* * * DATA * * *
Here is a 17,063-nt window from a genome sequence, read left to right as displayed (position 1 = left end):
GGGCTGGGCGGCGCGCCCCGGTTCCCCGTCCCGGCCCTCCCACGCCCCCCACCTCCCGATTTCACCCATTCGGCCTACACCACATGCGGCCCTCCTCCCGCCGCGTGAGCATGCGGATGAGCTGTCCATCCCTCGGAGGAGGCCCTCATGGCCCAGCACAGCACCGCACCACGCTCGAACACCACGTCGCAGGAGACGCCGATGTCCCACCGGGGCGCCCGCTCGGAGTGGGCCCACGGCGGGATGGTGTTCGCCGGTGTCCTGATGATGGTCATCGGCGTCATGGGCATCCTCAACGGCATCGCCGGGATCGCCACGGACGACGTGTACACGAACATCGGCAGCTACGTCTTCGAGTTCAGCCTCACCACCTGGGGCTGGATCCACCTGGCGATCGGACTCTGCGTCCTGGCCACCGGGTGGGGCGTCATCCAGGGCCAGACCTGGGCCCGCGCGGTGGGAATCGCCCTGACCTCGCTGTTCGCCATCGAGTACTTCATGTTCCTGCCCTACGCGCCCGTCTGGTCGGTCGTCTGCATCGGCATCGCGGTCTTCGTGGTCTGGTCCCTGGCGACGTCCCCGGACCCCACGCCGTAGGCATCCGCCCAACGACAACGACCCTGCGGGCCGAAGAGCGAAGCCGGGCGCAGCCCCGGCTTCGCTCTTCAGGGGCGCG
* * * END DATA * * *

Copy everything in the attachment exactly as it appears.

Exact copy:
Here is a 17,063-nt window from a genome sequence, read left to right as displayed (position 1 = left end):
GGGCTGGGCGGCGCGCCCCGGTTCCCCGTCCCGGCCCTCCCACGCCCCCCACCTCCCGATTTCACCCATTCGGCCTACACCACATGCGGCCCTCCTCCCGCCGCGTGAGCATGCGGATGAGCTGTCCATCCCTCGGAGGAGGCCCTCATGGCCCAGCACAGCACCGCACCACGCTCGAACACCACGTCGCAGGAGACGCCGATGTCCCACCGGGGCGCCCGCTCGGAGTGGGCCCACGGCGGGATGGTGTTCGCCGGTGTCCTGATGATGGTCATCGGCGTCATGGGCATCCTCAACGGCATCGCCGGGATCGCCACGGACGACGTGTACACGAACATCGGCAGCTACGTCTTCGAGTTCAGCCTCACCACCTGGGGCTGGATCCACCTGGCGATCGGACTCTGCGTCCTGGCCACCGGGTGGGGCGTCATCCAGGGCCAGACCTGGGCCCGCGCGGTGGGAATCGCCCTGACCTCGCTGTTCGCCATCGAGTACTTCATGTTCCTGCCCTACGCGCCCGTCTGGTCGGTCGTCTGCATCGGCATCGCGGTCTTCGTGGTCTGGTCCCTGGCGACGTCCCCGGACCCCACGCCGTAGGCATCCGCCCAACGACAACGACCCTGCGGGCCGAAGAGCGAAGCCGGGCGCAGCCCCGGCTTCGCTCTTCAGGGGCGCG